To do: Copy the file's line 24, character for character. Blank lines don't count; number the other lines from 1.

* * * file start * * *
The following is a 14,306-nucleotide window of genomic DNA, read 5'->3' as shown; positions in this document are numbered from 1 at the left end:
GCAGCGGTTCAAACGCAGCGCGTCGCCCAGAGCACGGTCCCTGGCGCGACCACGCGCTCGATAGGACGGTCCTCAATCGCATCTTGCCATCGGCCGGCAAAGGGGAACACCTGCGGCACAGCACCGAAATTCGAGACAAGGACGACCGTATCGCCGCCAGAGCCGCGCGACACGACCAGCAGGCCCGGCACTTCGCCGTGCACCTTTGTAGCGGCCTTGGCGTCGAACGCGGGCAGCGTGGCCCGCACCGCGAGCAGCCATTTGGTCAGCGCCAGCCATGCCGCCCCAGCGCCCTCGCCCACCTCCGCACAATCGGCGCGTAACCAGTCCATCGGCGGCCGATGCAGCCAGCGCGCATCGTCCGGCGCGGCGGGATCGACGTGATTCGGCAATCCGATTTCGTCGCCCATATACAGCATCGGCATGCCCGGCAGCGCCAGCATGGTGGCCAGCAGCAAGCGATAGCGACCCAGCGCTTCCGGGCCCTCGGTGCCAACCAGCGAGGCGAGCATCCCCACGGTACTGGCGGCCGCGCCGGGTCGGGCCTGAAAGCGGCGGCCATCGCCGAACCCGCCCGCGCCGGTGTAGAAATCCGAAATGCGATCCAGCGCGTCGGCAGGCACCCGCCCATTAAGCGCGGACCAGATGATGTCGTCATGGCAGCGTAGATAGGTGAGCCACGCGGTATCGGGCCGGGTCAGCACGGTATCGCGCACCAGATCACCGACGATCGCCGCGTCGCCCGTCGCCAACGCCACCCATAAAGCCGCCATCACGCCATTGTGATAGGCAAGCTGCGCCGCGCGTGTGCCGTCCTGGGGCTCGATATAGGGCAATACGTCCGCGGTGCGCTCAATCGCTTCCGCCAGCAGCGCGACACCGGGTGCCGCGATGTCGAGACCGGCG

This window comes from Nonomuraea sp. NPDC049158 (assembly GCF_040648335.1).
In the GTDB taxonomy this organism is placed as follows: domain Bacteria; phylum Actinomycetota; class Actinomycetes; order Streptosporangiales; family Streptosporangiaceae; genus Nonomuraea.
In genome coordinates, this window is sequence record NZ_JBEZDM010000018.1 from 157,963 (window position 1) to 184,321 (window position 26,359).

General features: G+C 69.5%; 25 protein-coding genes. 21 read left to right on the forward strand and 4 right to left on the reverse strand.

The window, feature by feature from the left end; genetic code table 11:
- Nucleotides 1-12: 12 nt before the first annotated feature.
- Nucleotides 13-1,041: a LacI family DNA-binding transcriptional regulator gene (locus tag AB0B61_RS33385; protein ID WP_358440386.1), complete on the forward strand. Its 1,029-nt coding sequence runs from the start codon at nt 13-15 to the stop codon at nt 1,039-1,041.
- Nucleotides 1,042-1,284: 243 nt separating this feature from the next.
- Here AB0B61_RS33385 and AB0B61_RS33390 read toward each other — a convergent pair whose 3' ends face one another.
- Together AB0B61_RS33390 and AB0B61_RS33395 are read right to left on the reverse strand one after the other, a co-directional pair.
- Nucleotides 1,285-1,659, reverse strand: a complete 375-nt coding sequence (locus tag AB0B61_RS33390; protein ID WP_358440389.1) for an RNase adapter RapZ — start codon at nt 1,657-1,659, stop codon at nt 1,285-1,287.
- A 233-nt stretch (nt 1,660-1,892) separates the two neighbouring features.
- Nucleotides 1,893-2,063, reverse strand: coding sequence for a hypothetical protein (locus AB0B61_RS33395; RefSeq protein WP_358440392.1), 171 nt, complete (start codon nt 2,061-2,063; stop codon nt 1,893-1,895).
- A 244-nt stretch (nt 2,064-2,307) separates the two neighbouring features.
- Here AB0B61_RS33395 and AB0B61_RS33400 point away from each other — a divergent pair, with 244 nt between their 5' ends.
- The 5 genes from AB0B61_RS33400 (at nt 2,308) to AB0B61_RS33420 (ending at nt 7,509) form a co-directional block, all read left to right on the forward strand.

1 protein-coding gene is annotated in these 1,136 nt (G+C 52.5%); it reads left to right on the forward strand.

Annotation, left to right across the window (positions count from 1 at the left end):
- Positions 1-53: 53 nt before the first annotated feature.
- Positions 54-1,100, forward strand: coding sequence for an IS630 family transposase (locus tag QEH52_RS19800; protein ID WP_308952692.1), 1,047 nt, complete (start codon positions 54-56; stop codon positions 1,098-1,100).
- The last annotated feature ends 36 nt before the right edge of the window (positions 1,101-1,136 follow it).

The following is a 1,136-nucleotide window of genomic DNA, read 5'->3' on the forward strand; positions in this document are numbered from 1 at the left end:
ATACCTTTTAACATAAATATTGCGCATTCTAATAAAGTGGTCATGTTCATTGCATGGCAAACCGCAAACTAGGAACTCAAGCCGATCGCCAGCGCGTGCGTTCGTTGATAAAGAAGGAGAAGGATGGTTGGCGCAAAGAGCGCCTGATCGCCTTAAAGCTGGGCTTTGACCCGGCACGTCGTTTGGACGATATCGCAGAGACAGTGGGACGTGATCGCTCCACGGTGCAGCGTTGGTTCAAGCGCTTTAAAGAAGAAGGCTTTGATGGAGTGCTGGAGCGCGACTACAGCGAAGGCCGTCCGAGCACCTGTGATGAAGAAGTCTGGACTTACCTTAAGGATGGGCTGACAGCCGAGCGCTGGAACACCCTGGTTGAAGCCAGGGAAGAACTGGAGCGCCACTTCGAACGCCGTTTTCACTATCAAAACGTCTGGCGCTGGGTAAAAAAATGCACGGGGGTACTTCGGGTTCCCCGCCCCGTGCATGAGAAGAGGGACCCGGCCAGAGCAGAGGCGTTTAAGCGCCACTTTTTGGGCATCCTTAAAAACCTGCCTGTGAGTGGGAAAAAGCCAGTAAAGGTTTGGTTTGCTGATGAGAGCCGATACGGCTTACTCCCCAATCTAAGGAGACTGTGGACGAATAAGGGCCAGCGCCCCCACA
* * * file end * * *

The following is a 1,136-nucleotide window of genomic DNA, read 5'->3' on the forward strand; positions in this document are numbered from 1 at the left end: